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Table of Contents   
LETTER TO EDITOR  
Year : 2017  |  Volume : 10  |  Issue : 3  |  Page : 764-765
Potential risk of Zika virus outbreak in the European region: Public health alert


Department of Community Medicine, Shri Sathya Sai Medical College and Research Institute, Ammapettai, Chennai, Tamil Nadu, India

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Date of Web Publication21-Aug-2017
 

How to cite this article:
Shrivastava SR, Shrivastava PS, Ramasamy J. Potential risk of Zika virus outbreak in the European region: Public health alert. Ann Trop Med Public Health 2017;10:764-5

How to cite this URL:
Shrivastava SR, Shrivastava PS, Ramasamy J. Potential risk of Zika virus outbreak in the European region: Public health alert. Ann Trop Med Public Health [serial online] 2017 [cited 2019 Nov 16];10:764-5. Available from: http://www.atmph.org/text.asp?2017/10/3/764/213140


Dear Sir,

The 2015 outbreak of Zika virus disease has been acknowledged as a public health emergency.[1] The epidemiological distribution and determinants of the disease has been carefully monitored, and all measures have been recommended to ensure that the disease does not result in a worldwide catastrophe.[1],[2] However, owing to the presence of the vector in most of the nations across the globe, the emergence of outbreak at any point of time in any region cannot be ruled out.[2]

In the European region till mid-April 2016, almost 409 imported cases of the disease have been reported, but there is no evidence for even a single case resulting due to the local virus transmission.[1],[3] However, the risk assessment of the European region suggests a low to moderate risk of the outbreak in the region between June and August due to the presence of causative mosquito.[1],[4] In addition, the travelers returning to the region from the disease affected nations are also expected to play a defining role in the causation of the outbreak.[3] Nevertheless, the good thing is that the causative vector is not widely present in the region, and even in nations where it is present the risk of outbreak varies between each nation.[1]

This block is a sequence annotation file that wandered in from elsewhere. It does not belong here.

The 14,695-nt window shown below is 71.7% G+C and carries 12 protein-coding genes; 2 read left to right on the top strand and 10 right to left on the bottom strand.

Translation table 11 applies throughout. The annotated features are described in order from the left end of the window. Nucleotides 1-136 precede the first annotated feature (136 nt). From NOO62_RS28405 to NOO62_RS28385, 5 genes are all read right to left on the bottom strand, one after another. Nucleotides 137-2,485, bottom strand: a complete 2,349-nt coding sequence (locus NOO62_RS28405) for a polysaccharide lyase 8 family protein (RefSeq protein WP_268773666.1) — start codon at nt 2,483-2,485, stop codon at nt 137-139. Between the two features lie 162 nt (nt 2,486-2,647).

This overall risk has been estimated on the basis of likelihood of the local virus transmission (due to the presence of mosquito vector, favorable climate, positive history of other diseases caused by the vector, urbanization, etc.) in the absence of measures to mitigate the threat, and the capacity of the nation to interrupt the transmission of the disease in the initial stages through implementation of specific measures (like vector control, surveillance, laboratory upscaling and emergency risk communications).[1],[4],[5] It has been revealed that 18 European nations harbor the causative vector, while almost 80% of the nations have good capacity to respond to any such outbreak.[4]

The main reason to perform the risk assessment is to ensure that depending on the extent of the risk, each of the nations should take specific measures to not only bridge the existing gaps, but also even improve their capacities to respond to the potential rise in the incidence of neurological complications, and thus prevent any large outbreak of the disease.[1] The preparedness comprises of strategies like strengthening vector control interventions, empowering health personnel to promptly detect the case as well as complications, training the laboratory staff, and ensuring the availability of desired logistics to perform diagnostic tests at the earliest, creating awareness among communities to minimize vector breeding sites, improving risk communication strategies, and offering special care/support to the high-risk group of people.[2],[4]